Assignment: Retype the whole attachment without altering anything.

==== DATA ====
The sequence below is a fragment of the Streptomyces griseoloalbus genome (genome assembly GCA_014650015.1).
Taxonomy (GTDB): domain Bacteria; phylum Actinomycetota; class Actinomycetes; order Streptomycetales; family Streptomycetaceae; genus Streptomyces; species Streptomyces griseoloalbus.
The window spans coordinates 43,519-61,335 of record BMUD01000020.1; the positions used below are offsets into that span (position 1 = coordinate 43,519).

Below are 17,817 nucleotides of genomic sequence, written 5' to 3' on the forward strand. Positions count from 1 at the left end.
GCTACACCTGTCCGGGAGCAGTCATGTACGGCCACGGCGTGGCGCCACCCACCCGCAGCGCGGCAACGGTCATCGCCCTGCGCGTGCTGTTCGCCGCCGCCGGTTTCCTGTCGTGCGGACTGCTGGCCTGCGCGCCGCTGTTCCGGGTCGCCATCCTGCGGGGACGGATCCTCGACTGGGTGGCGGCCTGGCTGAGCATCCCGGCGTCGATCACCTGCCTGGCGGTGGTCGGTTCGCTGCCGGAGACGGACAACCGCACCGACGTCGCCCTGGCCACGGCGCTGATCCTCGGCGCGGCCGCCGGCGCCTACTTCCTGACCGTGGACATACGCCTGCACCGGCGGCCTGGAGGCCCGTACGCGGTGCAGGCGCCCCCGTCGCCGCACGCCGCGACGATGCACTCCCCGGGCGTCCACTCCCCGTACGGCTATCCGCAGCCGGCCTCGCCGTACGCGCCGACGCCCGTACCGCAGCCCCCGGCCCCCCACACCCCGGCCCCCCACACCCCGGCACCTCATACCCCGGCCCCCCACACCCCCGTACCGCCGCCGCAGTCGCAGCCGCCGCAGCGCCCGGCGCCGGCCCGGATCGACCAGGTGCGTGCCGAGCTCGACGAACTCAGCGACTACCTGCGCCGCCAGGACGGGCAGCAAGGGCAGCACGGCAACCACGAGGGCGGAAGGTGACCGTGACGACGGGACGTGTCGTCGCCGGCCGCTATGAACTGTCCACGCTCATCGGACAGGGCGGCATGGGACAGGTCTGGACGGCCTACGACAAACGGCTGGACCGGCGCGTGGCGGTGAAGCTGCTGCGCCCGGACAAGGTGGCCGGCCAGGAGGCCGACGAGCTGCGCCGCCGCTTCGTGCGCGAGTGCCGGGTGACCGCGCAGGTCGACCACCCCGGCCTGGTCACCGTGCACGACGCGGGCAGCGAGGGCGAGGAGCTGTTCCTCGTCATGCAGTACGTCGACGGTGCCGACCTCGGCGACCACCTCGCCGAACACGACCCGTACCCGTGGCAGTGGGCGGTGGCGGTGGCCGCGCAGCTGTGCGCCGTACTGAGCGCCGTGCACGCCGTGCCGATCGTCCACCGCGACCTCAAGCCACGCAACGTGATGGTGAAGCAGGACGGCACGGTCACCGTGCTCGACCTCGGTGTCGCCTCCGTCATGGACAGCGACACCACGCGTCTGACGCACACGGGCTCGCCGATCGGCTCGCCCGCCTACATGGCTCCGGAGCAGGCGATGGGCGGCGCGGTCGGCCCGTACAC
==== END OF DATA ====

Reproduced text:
The sequence below is a fragment of the Streptomyces griseoloalbus genome (genome assembly GCA_014650015.1).
Taxonomy (GTDB): domain Bacteria; phylum Actinomycetota; class Actinomycetes; order Streptomycetales; family Streptomycetaceae; genus Streptomyces; species Streptomyces griseoloalbus.
The window spans coordinates 43,519-61,335 of record BMUD01000020.1; the positions used below are offsets into that span (position 1 = coordinate 43,519).

Below are 17,817 nucleotides of genomic sequence, written 5' to 3' on the forward strand. Positions count from 1 at the left end.
GCTACACCTGTCCGGGAGCAGTCATGTACGGCCACGGCGTGGCGCCACCCACCCGCAGCGCGGCAACGGTCATCGCCCTGCGCGTGCTGTTCGCCGCCGCCGGTTTCCTGTCGTGCGGACTGCTGGCCTGCGCGCCGCTGTTCCGGGTCGCCATCCTGCGGGGACGGATCCTCGACTGGGTGGCGGCCTGGCTGAGCATCCCGGCGTCGATCACCTGCCTGGCGGTGGTCGGTTCGCTGCCGGAGACGGACAACCGCACCGACGTCGCCCTGGCCACGGCGCTGATCCTCGGCGCGGCCGCCGGCGCCTACTTCCTGACCGTGGACATACGCCTGCACCGGCGGCCTGGAGGCCCGTACGCGGTGCAGGCGCCCCCGTCGCCGCACGCCGCGACGATGCACTCCCCGGGCGTCCACTCCCCGTACGGCTATCCGCAGCCGGCCTCGCCGTACGCGCCGACGCCCGTACCGCAGCCCCCGGCCCCCCACACCCCGGCCCCCCACACCCCGGCACCTCATACCCCGGCCCCCCACACCCCCGTACCGCCGCCGCAGTCGCAGCCGCCGCAGCGCCCGGCGCCGGCCCGGATCGACCAGGTGCGTGCCGAGCTCGACGAACTCAGCGACTACCTGCGCCGCCAGGACGGGCAGCAAGGGCAGCACGGCAACCACGAGGGCGGAAGGTGACCGTGACGACGGGACGTGTCGTCGCCGGCCGCTATGAACTGTCCACGCTCATCGGACAGGGCGGCATGGGACAGGTCTGGACGGCCTACGACAAACGGCTGGACCGGCGCGTGGCGGTGAAGCTGCTGCGCCCGGACAAGGTGGCCGGCCAGGAGGCCGACGAGCTGCGCCGCCGCTTCGTGCGCGAGTGCCGGGTGACCGCGCAGGTCGACCACCCCGGCCTGGTCACCGTGCACGACGCGGGCAGCGAGGGCGAGGAGCTGTTCCTCGTCATGCAGTACGTCGACGGTGCCGACCTCGGCGACCACCTCGCCGAACACGACCCGTACCCGTGGCAGTGGGCGGTGGCGGTGGCCGCGCAGCTGTGCGCCGTACTGAGCGCCGTGCACGCCGTGCCGATCGTCCACCGCGACCTCAAGCCACGCAACGTGATGGTGAAGCAGGACGGCACGGTCACCGTGCTCGACCTCGGTGTCGCCTCCGTCATGGACAGCGACACCACGCGTCTGACGCACACGGGCTCGCCGATCGGCTCGCCCGCCTACATGGCTCCGGAGCAGGCGATGGGCGGCGCGGTCGGCCCGTACAC